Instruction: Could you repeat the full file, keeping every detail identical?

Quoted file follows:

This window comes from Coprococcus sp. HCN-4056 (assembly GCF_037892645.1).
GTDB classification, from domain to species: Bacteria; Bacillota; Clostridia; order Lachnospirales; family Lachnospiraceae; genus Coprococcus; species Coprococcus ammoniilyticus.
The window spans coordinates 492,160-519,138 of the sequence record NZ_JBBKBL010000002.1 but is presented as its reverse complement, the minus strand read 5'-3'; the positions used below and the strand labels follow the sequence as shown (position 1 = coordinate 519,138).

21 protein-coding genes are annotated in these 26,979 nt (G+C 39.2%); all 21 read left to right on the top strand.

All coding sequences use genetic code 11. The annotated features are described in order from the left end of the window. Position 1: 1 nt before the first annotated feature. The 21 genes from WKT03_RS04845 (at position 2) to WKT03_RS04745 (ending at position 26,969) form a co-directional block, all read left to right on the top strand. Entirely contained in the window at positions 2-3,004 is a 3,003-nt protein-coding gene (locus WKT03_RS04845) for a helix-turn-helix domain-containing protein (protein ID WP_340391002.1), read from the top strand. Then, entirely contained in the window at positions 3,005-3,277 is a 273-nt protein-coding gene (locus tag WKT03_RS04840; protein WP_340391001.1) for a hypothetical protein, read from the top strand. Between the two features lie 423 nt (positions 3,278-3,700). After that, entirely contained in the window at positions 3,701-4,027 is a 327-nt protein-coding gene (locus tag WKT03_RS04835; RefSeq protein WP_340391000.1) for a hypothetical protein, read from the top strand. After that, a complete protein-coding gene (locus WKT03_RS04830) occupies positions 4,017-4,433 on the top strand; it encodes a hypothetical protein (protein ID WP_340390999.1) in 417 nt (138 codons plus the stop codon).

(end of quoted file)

This window comes from Coprococcus sp. HCN-4056 (assembly GCF_037892645.1).
GTDB classification, from domain to species: Bacteria; Bacillota; Clostridia; order Lachnospirales; family Lachnospiraceae; genus Coprococcus; species Coprococcus ammoniilyticus.
The window spans coordinates 492,160-519,138 of the sequence record NZ_JBBKBL010000002.1 but is presented as its reverse complement, the minus strand read 5'-3'; the positions used below and the strand labels follow the sequence as shown (position 1 = coordinate 519,138).

21 protein-coding genes are annotated in these 26,979 nt (G+C 39.2%); all 21 read left to right on the top strand.

All coding sequences use genetic code 11. The annotated features are described in order from the left end of the window. Position 1: 1 nt before the first annotated feature. The 21 genes from WKT03_RS04845 (at position 2) to WKT03_RS04745 (ending at position 26,969) form a co-directional block, all read left to right on the top strand. Entirely contained in the window at positions 2-3,004 is a 3,003-nt protein-coding gene (locus WKT03_RS04845) for a helix-turn-helix domain-containing protein (protein ID WP_340391002.1), read from the top strand. Then, entirely contained in the window at positions 3,005-3,277 is a 273-nt protein-coding gene (locus tag WKT03_RS04840; protein WP_340391001.1) for a hypothetical protein, read from the top strand. Between the two features lie 423 nt (positions 3,278-3,700). After that, entirely contained in the window at positions 3,701-4,027 is a 327-nt protein-coding gene (locus tag WKT03_RS04835; RefSeq protein WP_340391000.1) for a hypothetical protein, read from the top strand. After that, a complete protein-coding gene (locus WKT03_RS04830) occupies positions 4,017-4,433 on the top strand; it encodes a hypothetical protein (protein ID WP_340390999.1) in 417 nt (138 codons plus the stop codon).